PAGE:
— Alan J. Perlis, Structure and Interpretation of Computer Programs (2nd ed), ‘Foreword

Computational processes, sorcerers and systems (SICP)

“We are about to study the idea of a computational process. Computational processes are abstract beings that inhabit computers. As they evolve, processes manipulate other abstract things called data. The evolution of a process is directed by a pattern of rules called a program. People create programs to direct processes. In effect, we conjure the spirits of the computer with our spells.

A computational process is indeed much like a sorcerer’s idea of a spirit. It cannot be seen or touched. It is not composed of matter at all. However, it is very real. It can perform intellectual work. It can answer questions. It can affect the world by disbursing money at a bank or by controlling a robot arm in a factory.The programs we use to conjure processes are like a sorcerer’s spells. They are carefully composed from symbolic expressions in arcane and esoteric programming languages that prescribe the tasks we want our processes to perform.

A computational process, in a correctly working computer, executes programs precisely and accurately.Thus, like the sorcerer’s apprentice, novice programmers must learn to understand and to anticipate the consequences of their conjuring. Even small errors (usually called bugs or glitches) in programs can have complex and unanticipated consequences.

Fortunately, learning to program is considerably less dangerous than learning sorcery, because the spirits we deal with are conveniently contained in a secure way. Real-world programming, however, requires care, expertise, and wisdom. A small bug in a computer-aided design program, for example, can lead to the catastrophic collapse of an airplane or a dam or the self-destruction of an industrial robot.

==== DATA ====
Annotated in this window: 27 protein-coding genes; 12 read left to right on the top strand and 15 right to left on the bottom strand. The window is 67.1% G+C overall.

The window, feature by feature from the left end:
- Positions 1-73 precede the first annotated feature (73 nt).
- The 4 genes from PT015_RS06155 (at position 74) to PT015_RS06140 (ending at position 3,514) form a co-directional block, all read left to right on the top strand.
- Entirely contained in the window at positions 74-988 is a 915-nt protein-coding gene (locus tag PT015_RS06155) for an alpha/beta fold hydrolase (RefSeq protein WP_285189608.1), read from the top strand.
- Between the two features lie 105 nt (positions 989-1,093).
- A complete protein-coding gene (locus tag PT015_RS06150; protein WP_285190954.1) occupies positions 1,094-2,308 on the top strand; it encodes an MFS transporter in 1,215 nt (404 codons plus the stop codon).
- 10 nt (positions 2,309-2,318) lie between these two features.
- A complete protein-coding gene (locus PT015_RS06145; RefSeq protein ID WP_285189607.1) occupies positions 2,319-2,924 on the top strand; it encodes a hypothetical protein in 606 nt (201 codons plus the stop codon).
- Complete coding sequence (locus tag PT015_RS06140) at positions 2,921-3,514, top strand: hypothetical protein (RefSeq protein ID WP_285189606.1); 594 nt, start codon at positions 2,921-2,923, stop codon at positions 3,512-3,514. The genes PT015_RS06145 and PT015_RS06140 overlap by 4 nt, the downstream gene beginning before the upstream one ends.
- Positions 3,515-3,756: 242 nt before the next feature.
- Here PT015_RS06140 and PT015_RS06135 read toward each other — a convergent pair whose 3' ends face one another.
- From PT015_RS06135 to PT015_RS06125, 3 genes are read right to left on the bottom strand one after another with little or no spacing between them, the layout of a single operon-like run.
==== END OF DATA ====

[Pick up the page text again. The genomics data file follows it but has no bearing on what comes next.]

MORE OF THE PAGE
Master software engineers have the ability to organize programs so that they can be reasonably sure that the resulting processes will perform the tasks intended. They can visualize the behavior of their systems in advance. They know how to structure programs so that unanticipated problems do not lead to catastrophic consequences, and when problems do arise, they can debug their programs. Well-designed computational systems, like well-designed automobiles or nuclear reactors, are designed in a modular manner, so that the parts can be constructed, replaced, and debugged separately.”

Structure and Interpretation of Computer Programs, ‘Chapter 1: Building Abstractions with Procedures

Functional programming in Python and Lisp

I’ve been trying to learn more about functional programming – specifically, looking at functional programming patterns in Python and Lisp/Scheme code. While reading about Python’s “functional” features (first-class functions, generators, list comprehensions, etc) I ran across many articles/books on functional programming in Haskell, Lisp, Scheme etc.

Years ago I had picked up a few books on Common Lisp and Scheme, but was unable to grok it due to some fundamental conceptual pieces I was missing at the time. But over the past few weeks as I have started exploring Lisp-like languages again, my mind has been blown.

The single biggest problem that I’ve had with programming languages I’ve used (C/Perl/Java/Python) is rigid and complicated syntax being forced upon me, the programmer. Constantly, this syntax is getting in the way of me clearly expressing what I want the computer to do, and is instead forcing me to contort my ideas into a form that fits into the languages’ strict and inflexible syntax rules.

The two things that have intrigued me most about Lisp are:

1) the ability to write beautiful, readable code with a simple/minimal yet highly expressive syntax (s-expressions and function application / evaluation)

2) the ability to define your own syntax using macros. If a language feature is getting in the way, you simply change it by writing macros that define customized syntax that clearly expresses concepts in a particular context / problem domain …

I am excited to explore these features more in the coming months – specifically by working with tools for Lisp/Python interaction (sharing code/data between programs written in each) … I’ll be posting writeups periodically to describe what I’ve learned.